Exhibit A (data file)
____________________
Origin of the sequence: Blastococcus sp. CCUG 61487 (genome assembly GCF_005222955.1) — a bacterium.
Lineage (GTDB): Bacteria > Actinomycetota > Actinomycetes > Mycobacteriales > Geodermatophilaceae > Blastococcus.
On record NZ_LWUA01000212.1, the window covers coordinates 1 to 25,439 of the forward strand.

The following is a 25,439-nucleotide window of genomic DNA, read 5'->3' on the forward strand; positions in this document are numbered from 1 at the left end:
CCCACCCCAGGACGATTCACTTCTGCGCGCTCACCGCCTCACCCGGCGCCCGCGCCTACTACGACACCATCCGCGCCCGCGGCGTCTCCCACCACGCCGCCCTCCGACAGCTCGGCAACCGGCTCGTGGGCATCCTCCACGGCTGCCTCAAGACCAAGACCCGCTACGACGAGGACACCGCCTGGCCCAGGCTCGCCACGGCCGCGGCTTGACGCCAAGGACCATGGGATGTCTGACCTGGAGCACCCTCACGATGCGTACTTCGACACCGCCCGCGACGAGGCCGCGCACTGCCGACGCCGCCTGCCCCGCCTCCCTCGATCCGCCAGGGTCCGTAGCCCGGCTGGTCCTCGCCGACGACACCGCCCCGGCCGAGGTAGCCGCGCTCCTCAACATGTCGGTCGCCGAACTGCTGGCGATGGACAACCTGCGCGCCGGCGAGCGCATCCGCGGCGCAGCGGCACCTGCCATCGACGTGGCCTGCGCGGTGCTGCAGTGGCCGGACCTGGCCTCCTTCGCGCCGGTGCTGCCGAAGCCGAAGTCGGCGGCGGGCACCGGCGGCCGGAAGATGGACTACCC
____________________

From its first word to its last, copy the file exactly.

Origin of the sequence: Blastococcus sp. CCUG 61487 (genome assembly GCF_005222955.1) — a bacterium.
Lineage (GTDB): Bacteria > Actinomycetota > Actinomycetes > Mycobacteriales > Geodermatophilaceae > Blastococcus.
On record NZ_LWUA01000212.1, the window covers coordinates 1 to 25,439 of the forward strand.

The following is a 25,439-nucleotide window of genomic DNA, read 5'->3' on the forward strand; positions in this document are numbered from 1 at the left end:
CCCACCCCAGGACGATTCACTTCTGCGCGCTCACCGCCTCACCCGGCGCCCGCGCCTACTACGACACCATCCGCGCCCGCGGCGTCTCCCACCACGCCGCCCTCCGACAGCTCGGCAACCGGCTCGTGGGCATCCTCCACGGCTGCCTCAAGACCAAGACCCGCTACGACGAGGACACCGCCTGGCCCAGGCTCGCCACGGCCGCGGCTTGACGCCAAGGACCATGGGATGTCTGACCTGGAGCACCCTCACGATGCGTACTTCGACACCGCCCGCGACGAGGCCGCGCACTGCCGACGCCGCCTGCCCCGCCTCCCTCGATCCGCCAGGGTCCGTAGCCCGGCTGGTCCTCGCCGACGACACCGCCCCGGCCGAGGTAGCCGCGCTCCTCAACATGTCGGTCGCCGAACTGCTGGCGATGGACAACCTGCGCGCCGGCGAGCGCATCCGCGGCGCAGCGGCACCTGCCATCGACGTGGCCTGCGCGGTGCTGCAGTGGCCGGACCTGGCCTCCTTCGCGCCGGTGCTGCCGAAGCCGAAGTCGGCGGCGGGCACCGGCGGCCGGAAGATGGACTACCC